Thursday, November 21, 2013


Had a tumultuous thirty-six hours, in which there was the possibility that I owned a masterpiece, had lost a piece of myself, had outlived my own productivity, and was going to give up my quixotic determination to demonstrate that Life was not over just because you were past the Magic Marker of Youth, and a woman in the bargain.
     First, the Picasso print, Mother and Child, left to me by my mother, hanging on my studio wall was opined by an insurance inspector to be NOT a print, but, quite possibly the original.  True, there was damage, a repaired rent beneath the white wash-- something the inspector said was clearly Picasso, --from the time my mother broke the painting over my stepfather's head--(Do read THE MOTHERLAND.)  But the value would still be enormous.
    Since I had an appointment with the paper conservator for the next morning, I did not want to even try to go early to bed, as I would obviously be unable to sleep, knowing that I might have the means to produce my own musical, after saving an African nation.  So I stopped by Carnegie Hall for that evening's presentation, Lena Dunham, the young woman with a hit series, GIRLS, on HBO, and David Sedaris, who gets his writings so effortlessly into The New Yorker, the dream of every young writer, which I was once.  The crowd, and it WAS. jammed to the many tiered gills, was clearly elated to be there.  The person next to me, a softly strong fortyish woman from Capetown was in New York for a conference at the UN of cyber-bio-scientists, all those half-word things that mean, I think, they are still imagining they can save the planet.  So if she wasn't giving up, I thought, re-fortified, neither should I.
    Then the reading began.  To be fair, I hope, and objective, Lena Dunham is kind of sweet and appealing in a self-deprcating young way, welcoming her parents before she began her launch, which featured butt-cracks, hair growing out of her nipple, and several vaginas.   The hall was awash in laughter, none of which was mine. I thought it was clearly me, that I was probably jealous, and, at that moment, let go of SYLVIA WHO?, retitled that day for my lunch with the Shuberts, THE WOMAN WHO CAME TO DINNER(Which title do you like better?) opening on Broadway. Then I went home, sad, because I thought maybe I should be realistic, and understand that I was over.
     Still, as I lay down, I finished a new song for the show.  Came the dawn, I had a call from my beloved Jamie, one of the smartest women on the planet, and I told what had transpired, and my puzzlement at all the laughter.  She explained to me, in just these words, that Lena "had her finger on the clitoris of every young woman in America." That brilliant observation quoted several times during the day, tickled the fancy(if that's not too clean) of those I told it to, who said it was "a generational thing."  So hope began a new little re-dance in my heart.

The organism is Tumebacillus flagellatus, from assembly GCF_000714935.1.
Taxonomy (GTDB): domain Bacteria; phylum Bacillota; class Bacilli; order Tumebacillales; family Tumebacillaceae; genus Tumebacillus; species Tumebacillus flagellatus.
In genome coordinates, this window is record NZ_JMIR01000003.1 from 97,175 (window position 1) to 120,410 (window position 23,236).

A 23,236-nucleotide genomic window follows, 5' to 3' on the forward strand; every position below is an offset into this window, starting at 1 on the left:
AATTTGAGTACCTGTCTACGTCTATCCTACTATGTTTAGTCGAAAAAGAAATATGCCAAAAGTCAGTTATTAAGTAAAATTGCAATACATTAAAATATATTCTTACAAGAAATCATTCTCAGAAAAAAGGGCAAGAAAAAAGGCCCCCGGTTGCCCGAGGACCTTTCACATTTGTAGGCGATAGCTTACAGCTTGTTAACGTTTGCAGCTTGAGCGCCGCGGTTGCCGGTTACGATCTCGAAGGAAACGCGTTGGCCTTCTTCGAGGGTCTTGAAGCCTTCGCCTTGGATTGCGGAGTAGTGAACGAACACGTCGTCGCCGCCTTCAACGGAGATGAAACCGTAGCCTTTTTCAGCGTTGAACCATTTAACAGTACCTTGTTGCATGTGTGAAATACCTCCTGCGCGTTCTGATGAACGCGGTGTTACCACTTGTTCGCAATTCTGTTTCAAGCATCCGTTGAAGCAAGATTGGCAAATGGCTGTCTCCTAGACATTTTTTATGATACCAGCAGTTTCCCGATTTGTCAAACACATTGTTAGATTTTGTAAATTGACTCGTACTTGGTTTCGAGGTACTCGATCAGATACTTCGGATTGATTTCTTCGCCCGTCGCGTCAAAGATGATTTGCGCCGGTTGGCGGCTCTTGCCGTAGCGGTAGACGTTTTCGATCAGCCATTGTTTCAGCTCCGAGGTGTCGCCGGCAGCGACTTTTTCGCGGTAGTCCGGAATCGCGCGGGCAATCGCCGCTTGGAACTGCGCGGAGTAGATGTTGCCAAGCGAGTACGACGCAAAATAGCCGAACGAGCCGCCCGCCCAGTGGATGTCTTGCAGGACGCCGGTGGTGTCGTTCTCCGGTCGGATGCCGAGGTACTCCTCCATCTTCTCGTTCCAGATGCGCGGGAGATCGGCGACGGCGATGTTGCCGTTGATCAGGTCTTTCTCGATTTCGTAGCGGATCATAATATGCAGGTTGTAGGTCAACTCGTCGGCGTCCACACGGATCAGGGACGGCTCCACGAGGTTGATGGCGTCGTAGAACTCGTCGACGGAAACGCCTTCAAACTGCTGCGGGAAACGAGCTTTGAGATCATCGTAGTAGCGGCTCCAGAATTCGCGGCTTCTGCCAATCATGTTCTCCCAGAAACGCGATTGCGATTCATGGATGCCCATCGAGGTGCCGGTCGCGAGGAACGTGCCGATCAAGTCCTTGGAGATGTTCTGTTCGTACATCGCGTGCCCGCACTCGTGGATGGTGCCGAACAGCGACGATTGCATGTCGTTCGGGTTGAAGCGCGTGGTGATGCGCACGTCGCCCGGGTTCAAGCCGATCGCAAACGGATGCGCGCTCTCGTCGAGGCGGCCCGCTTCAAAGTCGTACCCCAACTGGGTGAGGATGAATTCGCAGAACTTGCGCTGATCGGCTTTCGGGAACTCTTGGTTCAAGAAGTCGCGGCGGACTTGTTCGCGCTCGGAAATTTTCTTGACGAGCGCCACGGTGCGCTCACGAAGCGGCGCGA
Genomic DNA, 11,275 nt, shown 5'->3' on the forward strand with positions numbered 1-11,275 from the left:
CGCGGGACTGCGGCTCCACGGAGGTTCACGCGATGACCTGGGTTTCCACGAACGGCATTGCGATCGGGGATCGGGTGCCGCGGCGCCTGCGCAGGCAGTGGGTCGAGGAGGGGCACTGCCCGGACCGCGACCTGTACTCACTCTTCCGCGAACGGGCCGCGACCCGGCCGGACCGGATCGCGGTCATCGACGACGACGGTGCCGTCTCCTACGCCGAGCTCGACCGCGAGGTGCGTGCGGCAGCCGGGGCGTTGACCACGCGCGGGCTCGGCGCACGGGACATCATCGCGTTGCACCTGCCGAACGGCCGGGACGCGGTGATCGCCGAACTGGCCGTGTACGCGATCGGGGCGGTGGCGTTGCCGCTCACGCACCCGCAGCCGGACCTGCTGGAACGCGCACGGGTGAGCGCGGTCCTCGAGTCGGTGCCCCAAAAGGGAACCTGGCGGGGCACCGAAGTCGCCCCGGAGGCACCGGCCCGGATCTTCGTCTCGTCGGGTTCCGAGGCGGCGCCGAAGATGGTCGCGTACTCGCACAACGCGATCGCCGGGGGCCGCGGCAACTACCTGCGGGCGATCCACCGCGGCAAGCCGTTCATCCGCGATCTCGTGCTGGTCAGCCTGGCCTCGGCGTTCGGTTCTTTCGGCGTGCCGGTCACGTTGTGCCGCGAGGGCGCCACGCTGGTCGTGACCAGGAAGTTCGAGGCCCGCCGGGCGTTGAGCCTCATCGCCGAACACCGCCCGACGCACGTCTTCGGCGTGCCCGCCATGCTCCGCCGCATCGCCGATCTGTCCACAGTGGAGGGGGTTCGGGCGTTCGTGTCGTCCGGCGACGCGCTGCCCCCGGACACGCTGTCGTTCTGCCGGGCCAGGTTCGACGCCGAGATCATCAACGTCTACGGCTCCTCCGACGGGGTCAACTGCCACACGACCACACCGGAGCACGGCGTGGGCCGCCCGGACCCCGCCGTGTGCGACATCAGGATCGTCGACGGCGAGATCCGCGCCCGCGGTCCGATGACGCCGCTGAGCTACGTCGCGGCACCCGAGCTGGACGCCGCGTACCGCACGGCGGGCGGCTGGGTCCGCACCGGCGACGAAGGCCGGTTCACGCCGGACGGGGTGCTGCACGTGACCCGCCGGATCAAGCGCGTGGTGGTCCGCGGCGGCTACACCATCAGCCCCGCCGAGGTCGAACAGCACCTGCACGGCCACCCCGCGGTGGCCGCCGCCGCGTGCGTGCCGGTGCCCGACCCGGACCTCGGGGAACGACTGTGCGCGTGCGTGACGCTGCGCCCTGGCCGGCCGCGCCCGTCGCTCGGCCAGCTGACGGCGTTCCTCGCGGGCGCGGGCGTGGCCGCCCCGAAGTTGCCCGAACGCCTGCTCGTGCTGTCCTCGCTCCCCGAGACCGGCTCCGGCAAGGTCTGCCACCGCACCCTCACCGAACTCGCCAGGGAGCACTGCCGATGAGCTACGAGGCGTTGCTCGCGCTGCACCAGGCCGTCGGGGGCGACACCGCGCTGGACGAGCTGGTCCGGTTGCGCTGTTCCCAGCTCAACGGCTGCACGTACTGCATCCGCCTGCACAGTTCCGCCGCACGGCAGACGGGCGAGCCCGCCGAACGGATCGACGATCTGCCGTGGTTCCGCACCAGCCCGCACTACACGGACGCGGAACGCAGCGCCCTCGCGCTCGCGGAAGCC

Then I took the Picasso in a cab, down to Alvarez, the paper conservator.  Taking it out of its frame, after careful examination, he told me it was NOT an original.  My heart did not sink, because the truth was, I have never wished for any rewards that were not through my own efforts.  I told that gentleman, too, about Carnegie Hall.  And he, too, said "It's a generational thing." Then I went home, hung my not-really-an-original back on the wall, and thought to continue my day.
    At that hour, Cerene, the dark angel who cleans, came to change my sheets and Jeannie, the housekeeper for the Hampshire House helped her by vacuuming.  SIDEBAR: last week I met a delightful duo of young Southerners recently come to the William Morris agency to handle events, loved them and after they were gone, had a feverish search for my book, the TRAVELS OF MIMI, my beloved Bichon, no longer here except in photographs and this collection of poems, writ during our adventures together, while I was writing travel for The Wall Street Journal Europe, and she was in my pocket.  Barry, the young man of the Southern duo, had two bichons, so I had gone to Fedex and had a copy made for an exorbitant sum, so the book and Mimi would not perish from this earth.  That is, of course, the end of the Gettysburg Address which I had recited at two years old and three months, which made me a celebrity in Pittsburgh, but I was still not as lovable as Mimi.  The original book and the copy I'd made for security were both in a plastic bag on the chair. When I went to get them, after the apartment was cleaned, they were gone.
      Now THERE was a loss.  There was the heart-sink I hadn't felt when Pablo turned out to be less than real.  Along with Teddy, who works in the basement, with rubber gloves on, I went through the huge containers of tossed-down-the-chute garbage, but the plastic bag was not there.  Desolate, I went back to my apartment.  Sure, I had the poems, but they were only an expression of myself. The doggie, and the settings where we had journeyed, were an expression of much that was glorious in my history. And Mimi herself, unique, the expression of all that is loving and giving in humanity, which is oft better expressed in dogs.  "I'll go through the laundry," Jeannie said, because she had loved Mimi, too, the only little dog who had ever totally captured her (she has Great Danes.)
     I prayed, feverishly.  Finally the phone rang.  "I have it," Jeannie said triumphantly.
     "Was it in the laundry?"
     "It's on my computer," she said.  As my friends know, I have had few occasions to love computers, and had absolutely no memory of even sending it to her.  Several years had passed since I apparently did.
     SO HERE IT IS, that all of you might know, and if you care to, remember her.  And even if you don't wish to tiptoe around in that kind of light-hearted sentimentality, you might stop to consider what is the true meaning of LOSS.  What is it, that if gone from your life, would leave a hole in your soul? Surely not that which you had given to Bernie Madoff.

Saturday, November 16, 2013